Sunday, November 30, 2008
All the recent political rhetoric about "fixing" the economy and society has led me to define exactly what the economic goal is or should be for our society. It is not surprising that this goal applies to individuals as much as it does to society as a whole. The economic goal is to produce optimal results with the least effort.1
This goal suggests that progress must be made economically by increasing production without increasing labor. We seem to have forgotten that this was the driving force of invention from the very beginning. Man invented the wheel, the railroad, and the automobile all to save labor for other uses. Our goal is innovation to maximize production. In the next few posts, I will be discussing why this is the best goal to pursue economically.
1. Economics in One Lesson © 1979. Henry Hazlitt. The Fetish of Full Employment. p. 71
Sunday, November 2, 2008
Capitalism is an economic system based on private ownership in which activities are primarily determined by the function of a free market rather than by central government planning.1
Be aware that when I speak of capitalism, I am referring to what is known as laissez-faire, meaning 'allow to do'. In other words, an economy with little government intervention. The U.S. is currently under a system known as a mixed economy, which is basically a mixture of capitalism and socialism. Capitalism works well because of the way it deals with self-interest, distributes limited resources, grows standards of living, and provides incentives for excellence. We will discuss these four concepts in detail:
"It is not from the benevolence of the butcher, the brewer or the baker that we expect our dinner, but from their regard to their own interests." -Adam Smith
The prevailing interest among humans in this world is self-interest. Anti-capitalists call it greed. Religion calls it sin. Science calls it survival. In fact, few philosophies refer to self interest in itself as something good, but it is inescapable. You cannot educate people out of self-interest. It is the natural order of human behavior and the only way to tame this beast is to work with it. Dr. Walter E. Williams describes how capitalism works with self-interest:
"Capitalism is relatively new in human history. Prior to capitalism, the way people amassed great wealth was by looting, plundering and enslaving their fellow man. Capitalism made it possible to become wealthy by serving your fellow man." 2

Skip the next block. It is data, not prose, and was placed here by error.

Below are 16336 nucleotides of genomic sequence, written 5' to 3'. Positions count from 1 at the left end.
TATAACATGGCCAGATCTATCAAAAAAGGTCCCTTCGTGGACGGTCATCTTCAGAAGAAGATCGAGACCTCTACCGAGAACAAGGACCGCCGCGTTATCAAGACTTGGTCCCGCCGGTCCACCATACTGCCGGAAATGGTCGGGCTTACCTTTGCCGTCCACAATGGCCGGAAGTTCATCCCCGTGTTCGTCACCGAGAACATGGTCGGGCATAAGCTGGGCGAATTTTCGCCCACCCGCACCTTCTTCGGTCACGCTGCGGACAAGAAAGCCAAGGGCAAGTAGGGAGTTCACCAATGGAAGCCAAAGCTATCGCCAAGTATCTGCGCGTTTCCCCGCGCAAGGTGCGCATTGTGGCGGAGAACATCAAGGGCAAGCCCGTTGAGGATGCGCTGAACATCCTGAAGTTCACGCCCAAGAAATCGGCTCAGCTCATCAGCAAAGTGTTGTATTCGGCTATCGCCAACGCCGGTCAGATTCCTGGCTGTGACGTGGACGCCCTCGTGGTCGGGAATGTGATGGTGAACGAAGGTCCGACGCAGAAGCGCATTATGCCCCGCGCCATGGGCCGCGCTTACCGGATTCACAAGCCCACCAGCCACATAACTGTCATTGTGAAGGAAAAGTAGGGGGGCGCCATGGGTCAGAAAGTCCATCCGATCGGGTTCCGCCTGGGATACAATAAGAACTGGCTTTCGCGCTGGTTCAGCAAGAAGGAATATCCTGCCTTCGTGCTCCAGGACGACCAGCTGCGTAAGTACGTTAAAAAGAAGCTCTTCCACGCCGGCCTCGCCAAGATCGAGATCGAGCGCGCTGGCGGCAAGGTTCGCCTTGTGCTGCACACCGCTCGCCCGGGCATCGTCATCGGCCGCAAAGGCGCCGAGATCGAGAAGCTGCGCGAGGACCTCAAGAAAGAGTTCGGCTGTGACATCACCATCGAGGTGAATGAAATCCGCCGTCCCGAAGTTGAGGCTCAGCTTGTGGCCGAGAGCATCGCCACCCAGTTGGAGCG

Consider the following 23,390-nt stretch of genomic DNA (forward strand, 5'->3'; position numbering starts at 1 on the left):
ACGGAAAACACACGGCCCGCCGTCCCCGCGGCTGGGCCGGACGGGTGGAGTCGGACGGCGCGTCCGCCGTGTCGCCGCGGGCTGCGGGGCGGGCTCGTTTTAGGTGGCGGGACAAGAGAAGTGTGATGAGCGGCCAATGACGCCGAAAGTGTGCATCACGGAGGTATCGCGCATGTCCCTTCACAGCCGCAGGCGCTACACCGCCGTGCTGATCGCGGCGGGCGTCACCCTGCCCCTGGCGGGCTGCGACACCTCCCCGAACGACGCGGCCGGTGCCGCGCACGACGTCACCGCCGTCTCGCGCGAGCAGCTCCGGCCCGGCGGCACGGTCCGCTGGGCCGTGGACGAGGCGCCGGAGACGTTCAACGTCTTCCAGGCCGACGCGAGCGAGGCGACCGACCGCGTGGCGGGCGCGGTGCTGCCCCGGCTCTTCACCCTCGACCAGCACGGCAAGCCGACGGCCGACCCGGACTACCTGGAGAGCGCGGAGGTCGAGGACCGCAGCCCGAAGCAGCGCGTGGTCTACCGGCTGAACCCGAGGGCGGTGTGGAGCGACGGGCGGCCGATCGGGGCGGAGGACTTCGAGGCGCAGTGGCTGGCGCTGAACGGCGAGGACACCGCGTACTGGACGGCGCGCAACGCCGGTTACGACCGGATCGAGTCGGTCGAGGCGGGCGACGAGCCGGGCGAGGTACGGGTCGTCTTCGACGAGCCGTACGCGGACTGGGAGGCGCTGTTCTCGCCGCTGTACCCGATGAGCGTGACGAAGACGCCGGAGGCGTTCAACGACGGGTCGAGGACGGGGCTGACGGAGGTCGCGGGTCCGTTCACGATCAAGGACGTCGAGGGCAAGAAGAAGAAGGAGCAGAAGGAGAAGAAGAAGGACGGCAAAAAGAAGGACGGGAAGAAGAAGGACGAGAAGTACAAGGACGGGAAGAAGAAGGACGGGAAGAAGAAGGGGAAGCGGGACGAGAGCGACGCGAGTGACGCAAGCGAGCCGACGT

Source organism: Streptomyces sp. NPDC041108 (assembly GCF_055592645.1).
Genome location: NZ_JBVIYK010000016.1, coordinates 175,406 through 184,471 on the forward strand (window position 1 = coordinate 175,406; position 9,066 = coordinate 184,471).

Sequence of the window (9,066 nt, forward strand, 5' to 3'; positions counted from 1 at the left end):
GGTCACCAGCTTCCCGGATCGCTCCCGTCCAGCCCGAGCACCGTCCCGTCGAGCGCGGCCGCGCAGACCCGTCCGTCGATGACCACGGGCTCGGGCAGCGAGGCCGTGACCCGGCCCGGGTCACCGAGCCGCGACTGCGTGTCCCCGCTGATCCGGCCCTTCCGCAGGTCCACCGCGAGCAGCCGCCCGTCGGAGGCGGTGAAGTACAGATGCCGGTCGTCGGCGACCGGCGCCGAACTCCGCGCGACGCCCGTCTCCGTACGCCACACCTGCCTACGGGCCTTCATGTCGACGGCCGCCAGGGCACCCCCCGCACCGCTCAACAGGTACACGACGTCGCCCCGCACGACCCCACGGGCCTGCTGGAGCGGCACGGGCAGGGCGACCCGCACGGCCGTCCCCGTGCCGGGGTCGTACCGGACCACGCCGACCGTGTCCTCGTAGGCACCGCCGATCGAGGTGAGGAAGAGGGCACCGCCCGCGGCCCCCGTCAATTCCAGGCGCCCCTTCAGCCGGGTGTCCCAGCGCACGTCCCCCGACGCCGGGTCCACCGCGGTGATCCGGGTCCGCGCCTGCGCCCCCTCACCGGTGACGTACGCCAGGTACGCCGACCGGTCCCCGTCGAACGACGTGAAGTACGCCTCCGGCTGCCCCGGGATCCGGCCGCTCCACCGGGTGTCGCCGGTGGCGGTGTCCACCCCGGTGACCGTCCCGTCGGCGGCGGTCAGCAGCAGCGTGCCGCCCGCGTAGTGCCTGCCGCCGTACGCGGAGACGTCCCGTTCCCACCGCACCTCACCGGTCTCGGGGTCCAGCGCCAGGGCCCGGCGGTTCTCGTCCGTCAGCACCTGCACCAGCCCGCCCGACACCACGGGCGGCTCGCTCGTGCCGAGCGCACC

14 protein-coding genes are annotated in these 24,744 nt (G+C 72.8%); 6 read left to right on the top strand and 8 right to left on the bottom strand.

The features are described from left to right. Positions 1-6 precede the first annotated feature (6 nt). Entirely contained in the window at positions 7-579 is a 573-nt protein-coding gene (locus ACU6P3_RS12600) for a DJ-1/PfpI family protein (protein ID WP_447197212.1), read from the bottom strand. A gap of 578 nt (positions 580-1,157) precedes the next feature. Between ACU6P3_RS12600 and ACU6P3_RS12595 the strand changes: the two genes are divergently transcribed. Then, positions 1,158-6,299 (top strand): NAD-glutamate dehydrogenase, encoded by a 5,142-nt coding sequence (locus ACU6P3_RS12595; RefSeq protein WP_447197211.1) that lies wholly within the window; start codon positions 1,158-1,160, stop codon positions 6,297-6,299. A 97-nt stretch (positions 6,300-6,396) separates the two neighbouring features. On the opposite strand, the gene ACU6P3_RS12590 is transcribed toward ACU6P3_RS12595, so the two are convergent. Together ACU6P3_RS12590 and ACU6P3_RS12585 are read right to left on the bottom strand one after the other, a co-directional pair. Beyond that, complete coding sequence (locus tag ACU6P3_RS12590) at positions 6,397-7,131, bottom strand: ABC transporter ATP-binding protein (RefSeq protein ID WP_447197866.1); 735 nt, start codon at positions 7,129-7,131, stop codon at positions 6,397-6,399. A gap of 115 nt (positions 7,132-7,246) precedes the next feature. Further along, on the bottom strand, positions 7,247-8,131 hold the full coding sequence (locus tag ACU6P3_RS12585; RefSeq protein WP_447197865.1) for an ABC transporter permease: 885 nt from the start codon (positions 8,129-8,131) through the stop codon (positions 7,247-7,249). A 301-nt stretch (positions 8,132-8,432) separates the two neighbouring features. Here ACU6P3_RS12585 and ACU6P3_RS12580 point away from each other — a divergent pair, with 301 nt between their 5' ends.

Don't take this as an argument that capitalism is perfect or produces perfect results. Far from it. However, capitalism is the closest thing to a perfect economic system we will ever see on this earth.
There are a limited number of resources in the world. Therefore, a system is needed that rations out these resources in a manner that benefits all the stakeholders. As we discussed in Gas Shortages previously, prices determined through supply and demand allow resources to be allocated to those who need them most. In the case of a crisis, the person with an empty tank of gas can buy what he currently needs most (because the price will be high enough to deter people who don't really need it).
Standard of Living
While political rhetoric often describes dire economic conditions and the woes of class separation, the truth is, people have access to more products and services than ever before. There are many ways to gauge the current standard of living, but let's discuss a few related to "the poor". Robert Rector of the Heritage Foundation3 wrote using 1990 census data:
- 38 percent of the persons whom the Census Bureau identifies as "poor" own their own homes with a median value of $39,200.
- 62 percent of "poor" households own a car; 14 percent own two or more cars.
- Nearly half of all "poor" households have air-conditioning; 31 percent have microwave ovens.
- Nationwide, some 22,000 "poor" households have heated swimming pools or Jacuzzis.
Capitalism is the only economic system in the world that promotes voluntary excellence in individuals. Individuals are rewarded based on the amount of value they provide to the market. Capitalism provides incentives to be great and invent things that were never thought possible. It is a system that promotes growth among individuals and society as a whole.
While it would be impossible here to fully explain all the reasons why capitalism is the best economic system in this post, there are many books devoted to this endeavor. Some of these books include:
- Capitalism and Freedom by Milton Friedman
- The Wealth of Nations by Adam Smith
- Free to Choose by Milton Friedman and Rose Friedman
- The Politically Incorrect Guide to Capitalism by Robert Murphy
- Freedomnomics by John Lott